“In 2003 I got my Bachelor of Social Science Degree with a Major in Political Science at Stockholm University. In addition to Political Science, I had studied Social Anthropology which further strengthened my conviction that seeing the world from different perspectives gives us a deeper understanding of human interaction. The same year, my wife and I moved to Belgium where I took a Masters in International Relations at the Brussels School of International Studies (Kent University).”

The African Influence

“I was three months old when we left Sweden for East Africa for the first time. By the age of eighteen I had lived half my life in Sweden and the other half in Africa (Tanzania, Kenya and Zimbabwe).To this day, East Africa holds a very special place in my heart and I hope to one day move back there with my own family. Living abroad taught me a great deal about the world. I saw the most spectacular places and I had the great fortune to interact with many interesting people of all ages and backgrounds. I could play with friends from different countries during the day and spend the evening by a fire, listening to our night-guard telling stories about the village he came from or the life he lived as a child. Gradually, I came to understand the importance of seeing things from different perspectives and soon learnt that no matter who we are, our ability to collaborate with others is essential for survival, especially in times of difficulty.”


“After Brussels I got a job at United Nations Development Programme (UNDP) in Belgrade, Serbia. Here I saw how NGOs with good intentions failed in their undertakings because they couldn’t cooperate with other organizations. Likewise some NGOs would achieve great results thanks to their ability to collaborate. UNDP was not my first job. Prior to my university studies, I worked within the school system and the public sector in Sweden. However, it was at UNDP that I became fully aware of just how important every individual is for success in a group.  Early 2006 we moved back to Sweden where I made a living giving lectures in conflict management until 2007 when I discovered followership. In 2008 I took a job as a coach and coordinator at a large financial company in Sweden. Here I could study and test my theories in practice, both as a subordinate and a manager. By 2013 I had built up the company’s Quality and Training department and was head of the operational team at the Stockholm office. I had also been nominated “Manager of the year” by both employees and top management. But most importantly, I had learnt a great deal about the difference between leadership and management, as well as followership and subordination.”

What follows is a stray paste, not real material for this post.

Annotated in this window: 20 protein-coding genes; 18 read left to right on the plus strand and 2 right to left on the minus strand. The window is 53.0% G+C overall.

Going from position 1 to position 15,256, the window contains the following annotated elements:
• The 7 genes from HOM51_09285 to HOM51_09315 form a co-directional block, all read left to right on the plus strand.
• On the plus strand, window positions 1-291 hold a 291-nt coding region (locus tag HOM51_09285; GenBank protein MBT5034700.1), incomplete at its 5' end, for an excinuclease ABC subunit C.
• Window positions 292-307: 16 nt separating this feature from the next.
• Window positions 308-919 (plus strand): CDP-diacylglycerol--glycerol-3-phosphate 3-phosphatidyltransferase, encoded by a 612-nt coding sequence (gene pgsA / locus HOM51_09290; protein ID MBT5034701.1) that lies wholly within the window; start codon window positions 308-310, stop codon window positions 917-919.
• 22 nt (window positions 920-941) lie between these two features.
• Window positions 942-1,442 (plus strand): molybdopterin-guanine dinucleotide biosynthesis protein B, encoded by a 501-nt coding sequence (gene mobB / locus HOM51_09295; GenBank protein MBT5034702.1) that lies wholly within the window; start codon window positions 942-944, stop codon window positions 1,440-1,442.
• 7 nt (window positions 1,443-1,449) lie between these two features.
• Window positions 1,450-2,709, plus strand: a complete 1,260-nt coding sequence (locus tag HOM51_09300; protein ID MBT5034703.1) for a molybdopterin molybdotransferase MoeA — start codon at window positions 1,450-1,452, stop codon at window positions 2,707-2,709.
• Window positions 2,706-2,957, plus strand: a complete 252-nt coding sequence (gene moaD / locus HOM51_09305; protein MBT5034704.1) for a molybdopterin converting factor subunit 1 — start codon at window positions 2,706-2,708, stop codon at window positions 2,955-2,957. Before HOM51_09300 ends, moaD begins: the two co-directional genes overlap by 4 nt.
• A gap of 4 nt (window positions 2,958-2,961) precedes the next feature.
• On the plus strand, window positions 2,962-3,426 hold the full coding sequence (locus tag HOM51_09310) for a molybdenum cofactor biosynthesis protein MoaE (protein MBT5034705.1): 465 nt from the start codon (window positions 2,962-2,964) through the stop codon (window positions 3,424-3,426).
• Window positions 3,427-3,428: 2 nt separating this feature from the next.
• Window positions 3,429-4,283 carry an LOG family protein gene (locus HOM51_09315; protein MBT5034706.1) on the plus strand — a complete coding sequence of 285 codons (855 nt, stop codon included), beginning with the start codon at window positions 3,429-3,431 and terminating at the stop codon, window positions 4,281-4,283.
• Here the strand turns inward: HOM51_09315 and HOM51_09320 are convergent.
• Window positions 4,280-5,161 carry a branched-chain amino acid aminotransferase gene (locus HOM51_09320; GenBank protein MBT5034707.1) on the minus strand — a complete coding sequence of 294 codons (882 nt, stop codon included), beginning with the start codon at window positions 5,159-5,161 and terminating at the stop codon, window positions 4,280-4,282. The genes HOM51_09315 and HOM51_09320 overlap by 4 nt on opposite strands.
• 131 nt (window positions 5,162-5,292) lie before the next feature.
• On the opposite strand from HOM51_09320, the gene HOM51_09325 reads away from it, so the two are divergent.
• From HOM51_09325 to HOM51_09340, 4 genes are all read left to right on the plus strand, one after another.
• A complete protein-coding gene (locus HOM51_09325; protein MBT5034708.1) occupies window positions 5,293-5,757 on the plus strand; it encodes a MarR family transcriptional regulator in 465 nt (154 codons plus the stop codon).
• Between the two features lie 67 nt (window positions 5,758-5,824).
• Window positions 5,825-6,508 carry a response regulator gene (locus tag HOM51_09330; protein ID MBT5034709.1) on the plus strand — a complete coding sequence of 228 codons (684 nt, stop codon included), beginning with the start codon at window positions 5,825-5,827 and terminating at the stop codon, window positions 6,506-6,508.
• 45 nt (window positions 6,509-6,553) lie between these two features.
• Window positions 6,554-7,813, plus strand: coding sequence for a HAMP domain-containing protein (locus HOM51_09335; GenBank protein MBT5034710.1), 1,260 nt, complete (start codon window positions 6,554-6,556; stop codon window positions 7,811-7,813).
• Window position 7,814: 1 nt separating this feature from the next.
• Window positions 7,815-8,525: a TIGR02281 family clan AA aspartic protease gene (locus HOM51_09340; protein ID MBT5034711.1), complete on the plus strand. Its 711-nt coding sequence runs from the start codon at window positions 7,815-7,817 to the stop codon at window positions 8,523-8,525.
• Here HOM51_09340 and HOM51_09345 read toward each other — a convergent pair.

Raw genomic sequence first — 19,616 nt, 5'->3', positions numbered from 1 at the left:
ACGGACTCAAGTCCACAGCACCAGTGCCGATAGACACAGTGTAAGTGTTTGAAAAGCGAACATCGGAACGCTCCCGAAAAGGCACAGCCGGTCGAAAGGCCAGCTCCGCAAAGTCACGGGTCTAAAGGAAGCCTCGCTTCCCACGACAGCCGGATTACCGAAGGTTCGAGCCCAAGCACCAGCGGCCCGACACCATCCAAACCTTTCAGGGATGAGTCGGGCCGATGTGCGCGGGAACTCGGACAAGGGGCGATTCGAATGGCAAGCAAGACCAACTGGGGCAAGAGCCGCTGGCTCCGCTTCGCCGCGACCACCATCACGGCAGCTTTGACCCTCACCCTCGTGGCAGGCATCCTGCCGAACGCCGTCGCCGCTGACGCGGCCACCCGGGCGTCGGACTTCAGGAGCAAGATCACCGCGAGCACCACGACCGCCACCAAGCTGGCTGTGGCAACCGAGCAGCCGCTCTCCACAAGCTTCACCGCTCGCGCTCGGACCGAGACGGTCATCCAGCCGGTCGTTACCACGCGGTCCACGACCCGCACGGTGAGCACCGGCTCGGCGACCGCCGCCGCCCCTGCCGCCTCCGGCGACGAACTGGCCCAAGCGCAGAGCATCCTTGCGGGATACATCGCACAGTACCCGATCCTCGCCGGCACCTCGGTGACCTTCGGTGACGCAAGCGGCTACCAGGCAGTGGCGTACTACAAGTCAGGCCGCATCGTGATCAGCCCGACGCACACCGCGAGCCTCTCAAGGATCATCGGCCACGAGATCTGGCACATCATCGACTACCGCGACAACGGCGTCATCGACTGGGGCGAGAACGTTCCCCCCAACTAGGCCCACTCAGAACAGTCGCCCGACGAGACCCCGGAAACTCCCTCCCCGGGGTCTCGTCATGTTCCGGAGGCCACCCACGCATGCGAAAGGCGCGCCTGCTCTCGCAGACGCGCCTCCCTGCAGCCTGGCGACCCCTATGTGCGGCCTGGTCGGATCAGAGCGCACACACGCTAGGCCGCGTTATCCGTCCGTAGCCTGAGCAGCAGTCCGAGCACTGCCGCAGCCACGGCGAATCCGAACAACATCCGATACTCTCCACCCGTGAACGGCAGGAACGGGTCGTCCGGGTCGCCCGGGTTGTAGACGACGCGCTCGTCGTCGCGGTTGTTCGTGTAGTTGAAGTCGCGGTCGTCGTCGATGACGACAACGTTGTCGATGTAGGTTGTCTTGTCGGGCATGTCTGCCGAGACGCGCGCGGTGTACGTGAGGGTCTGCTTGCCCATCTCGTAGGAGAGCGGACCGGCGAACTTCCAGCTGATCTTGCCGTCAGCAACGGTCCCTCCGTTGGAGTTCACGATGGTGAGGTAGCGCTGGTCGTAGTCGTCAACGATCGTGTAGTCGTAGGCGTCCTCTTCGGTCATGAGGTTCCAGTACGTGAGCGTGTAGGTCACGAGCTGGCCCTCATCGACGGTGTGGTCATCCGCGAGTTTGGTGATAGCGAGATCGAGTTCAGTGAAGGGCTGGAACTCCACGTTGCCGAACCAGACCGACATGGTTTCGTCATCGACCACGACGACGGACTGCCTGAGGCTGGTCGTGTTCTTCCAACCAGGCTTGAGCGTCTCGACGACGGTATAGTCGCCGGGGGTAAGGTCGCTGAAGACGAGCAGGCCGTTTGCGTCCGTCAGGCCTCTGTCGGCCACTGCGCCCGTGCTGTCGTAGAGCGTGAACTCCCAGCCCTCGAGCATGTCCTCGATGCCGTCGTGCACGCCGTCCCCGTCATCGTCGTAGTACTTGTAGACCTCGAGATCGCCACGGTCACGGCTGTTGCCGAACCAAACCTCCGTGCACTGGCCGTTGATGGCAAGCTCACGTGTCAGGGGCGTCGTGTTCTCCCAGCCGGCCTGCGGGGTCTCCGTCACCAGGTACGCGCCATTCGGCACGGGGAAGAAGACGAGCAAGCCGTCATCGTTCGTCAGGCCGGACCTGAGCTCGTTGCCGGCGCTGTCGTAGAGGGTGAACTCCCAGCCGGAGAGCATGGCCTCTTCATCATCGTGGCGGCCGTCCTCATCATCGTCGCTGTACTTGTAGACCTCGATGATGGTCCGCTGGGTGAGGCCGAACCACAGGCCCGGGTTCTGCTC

“To this day, East Africa holds a very special place in my heart.”
Christian Monö is an accomplished speaker and writer. He gained a Master’s Degree in International Relations at Kent University in 2004. He then worked at the UNDP in Serbia, where he led trainings in conflict management for NGOs, amongst other responsibilities. Since his return to Sweden in 2006 Monö has studied the art of followership and its relationship with leadership, while simultaneously testing his theories in practice - both as a subordinate and a manager.
© Christian Monö Consulting